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J Am Med Dir Assoc. 2012 Oct;13(8):708-12. doi: 10.1016/j.jamda.2012.06.014. Epub 2012 Aug 3.

Enhanced medical rehabilitation increases therapy intensity and engagement and improves functional outcomes in postacute rehabilitation of older adults: a randomized-controlled trial.

Author information

  • 1Department of Psychiatry, Washington University, St Louis, MO, USA. lenzee@wustl.edu

Abstract

OBJECTIVES:

For millions of disabled older adults each year, postacute care in skilled nursing facilities is a brief window of opportunity to regain enough function to return home and live independently. Too often this goal is not achieved, possibly because of therapy that is inadequately intense or engaging. This study tested Enhanced Medical Rehabilitation, an intervention designed to increase patient engagement in, and intensity of, daily physical and occupational therapy sessions in postacute-care rehabilitation.

DESIGN:

Randomized controlled trial of Enhanced Medical Rehabilitation versus standard-of-care rehabilitation.

SETTING:

Postacute care unit of a skilled nursing facility in St Louis, MO.

PARTICIPANTS:

Twenty-six older adults admitted from a hospital for postacute rehabilitation.

INTERVENTION:

Based on models of motivation and behavior change, Enhanced Medical Rehabilitation is a set of behavioral skills for physical and occupational therapists that increase patient engagement and intensity, with the goal of improving functional outcome, through (1) a patient-directed, interactive approach, (2) increased rehabilitation intensity, and (3) frequent feedback to patients on their effort and progress.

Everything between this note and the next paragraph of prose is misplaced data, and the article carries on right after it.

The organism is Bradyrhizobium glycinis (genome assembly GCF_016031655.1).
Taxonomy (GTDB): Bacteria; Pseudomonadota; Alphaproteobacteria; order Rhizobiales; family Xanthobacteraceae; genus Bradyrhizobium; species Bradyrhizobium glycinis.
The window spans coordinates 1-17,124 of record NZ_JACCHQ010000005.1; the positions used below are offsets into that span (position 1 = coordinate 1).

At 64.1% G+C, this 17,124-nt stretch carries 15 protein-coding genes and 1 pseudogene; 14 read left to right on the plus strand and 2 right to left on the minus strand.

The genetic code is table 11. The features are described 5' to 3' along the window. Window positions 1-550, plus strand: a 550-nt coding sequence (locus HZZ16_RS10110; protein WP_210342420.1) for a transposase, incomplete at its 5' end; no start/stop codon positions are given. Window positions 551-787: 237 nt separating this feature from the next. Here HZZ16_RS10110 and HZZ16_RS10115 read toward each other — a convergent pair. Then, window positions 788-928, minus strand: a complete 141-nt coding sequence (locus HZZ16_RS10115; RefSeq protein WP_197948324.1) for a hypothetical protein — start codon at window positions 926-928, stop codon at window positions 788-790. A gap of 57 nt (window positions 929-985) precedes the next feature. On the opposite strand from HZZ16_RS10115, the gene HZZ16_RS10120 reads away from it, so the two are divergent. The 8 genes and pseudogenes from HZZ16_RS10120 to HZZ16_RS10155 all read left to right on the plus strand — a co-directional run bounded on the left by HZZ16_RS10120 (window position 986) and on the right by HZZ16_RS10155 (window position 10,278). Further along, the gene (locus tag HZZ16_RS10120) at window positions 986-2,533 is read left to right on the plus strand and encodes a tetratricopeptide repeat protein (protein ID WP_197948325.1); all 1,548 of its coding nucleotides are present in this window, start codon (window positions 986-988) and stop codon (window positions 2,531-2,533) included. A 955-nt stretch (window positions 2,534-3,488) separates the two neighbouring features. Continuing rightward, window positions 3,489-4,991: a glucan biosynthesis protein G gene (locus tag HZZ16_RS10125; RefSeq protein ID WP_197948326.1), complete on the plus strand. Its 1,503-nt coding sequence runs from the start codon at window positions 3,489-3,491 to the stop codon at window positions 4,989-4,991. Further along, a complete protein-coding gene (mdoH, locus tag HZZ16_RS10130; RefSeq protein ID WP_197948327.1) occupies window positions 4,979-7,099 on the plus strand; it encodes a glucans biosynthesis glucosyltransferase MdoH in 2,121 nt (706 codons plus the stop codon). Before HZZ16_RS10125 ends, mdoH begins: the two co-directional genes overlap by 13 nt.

MEASUREMENTS:

Therapy intensity: assessment of patient active time in therapy sessions. Therapy engagement: Rehabilitation Participation Scale. Functional and performance outcomes: Barthel Index, gait speed, and 6-minute walk.

RESULTS:

Participants randomized to Enhanced Medical Rehabilitation had higher intensity therapy and were more engaged in their rehabilitation sessions; they had more improvement in gait speed (improving from 0.08 to 0.38 m/s versus 0.08 to 0.22 in standard of care, P = .003) and 6-minute walk (from 73 to 266 feet versus 40 to 94 feet in standard of care, P = .026), with a trend for better improvement of Barthel Index (+43 points versus 26 points in standard of care, P = .087), compared with participants randomized to standard-of-care rehabilitation.

CONCLUSION:

Higher intensity and patient engagement in the postacute rehabilitation setting is achievable, with resultant better functional outcomes for older adults. Findings should be confirmed in a larger randomized controlled trial.

Copyright © 2012 American Medical Directors Association, Inc. Published by Elsevier Inc. All rights reserved.

PMID:
22863663
[PubMed - indexed for MEDLINE]
PMCID:
PMC3601780
Free PMC Article
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